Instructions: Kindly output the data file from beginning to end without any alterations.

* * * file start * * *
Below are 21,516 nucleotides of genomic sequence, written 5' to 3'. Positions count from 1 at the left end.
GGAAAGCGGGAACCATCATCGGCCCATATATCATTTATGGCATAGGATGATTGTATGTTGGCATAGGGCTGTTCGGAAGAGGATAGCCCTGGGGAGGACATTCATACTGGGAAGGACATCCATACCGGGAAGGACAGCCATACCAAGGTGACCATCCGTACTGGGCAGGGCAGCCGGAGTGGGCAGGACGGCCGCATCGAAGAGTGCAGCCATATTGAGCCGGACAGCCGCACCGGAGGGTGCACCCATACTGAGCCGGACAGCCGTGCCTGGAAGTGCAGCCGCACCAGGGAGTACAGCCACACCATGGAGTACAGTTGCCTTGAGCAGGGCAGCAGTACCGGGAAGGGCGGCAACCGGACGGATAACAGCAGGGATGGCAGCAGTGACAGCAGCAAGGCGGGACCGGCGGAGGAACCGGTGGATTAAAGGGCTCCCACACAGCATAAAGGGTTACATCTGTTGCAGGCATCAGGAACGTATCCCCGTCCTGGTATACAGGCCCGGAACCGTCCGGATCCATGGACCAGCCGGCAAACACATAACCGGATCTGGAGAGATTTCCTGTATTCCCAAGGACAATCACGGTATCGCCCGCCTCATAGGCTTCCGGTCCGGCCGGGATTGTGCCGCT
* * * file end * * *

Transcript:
Below are 21,516 nucleotides of genomic sequence, written 5' to 3'. Positions count from 1 at the left end.
GGAAAGCGGGAACCATCATCGGCCCATATATCATTTATGGCATAGGATGATTGTATGTTGGCATAGGGCTGTTCGGAAGAGGATAGCCCTGGGGAGGACATTCATACTGGGAAGGACATCCATACCGGGAAGGACAGCCATACCAAGGTGACCATCCGTACTGGGCAGGGCAGCCGGAGTGGGCAGGACGGCCGCATCGAAGAGTGCAGCCATATTGAGCCGGACAGCCGCACCGGAGGGTGCACCCATACTGAGCCGGACAGCCGTGCCTGGAAGTGCAGCCGCACCAGGGAGTACAGCCACACCATGGAGTACAGTTGCCTTGAGCAGGGCAGCAGTACCGGGAAGGGCGGCAACCGGACGGATAACAGCAGGGATGGCAGCAGTGACAGCAGCAAGGCGGGACCGGCGGAGGAACCGGTGGATTAAAGGGCTCCCACACAGCATAAAGGGTTACATCTGTTGCAGGCATCAGGAACGTATCCCCGTCCTGGTATACAGGCCCGGAACCGTCCGGATCCATGGACCAGCCGGCAAACACATAACCGGATCTGGAGAGATTTCCTGTATTCCCAAGGACAATCACGGTATCGCCCGCCTCATAGGCTTCCGGTCCGGCCGGGATTGTGCCGCT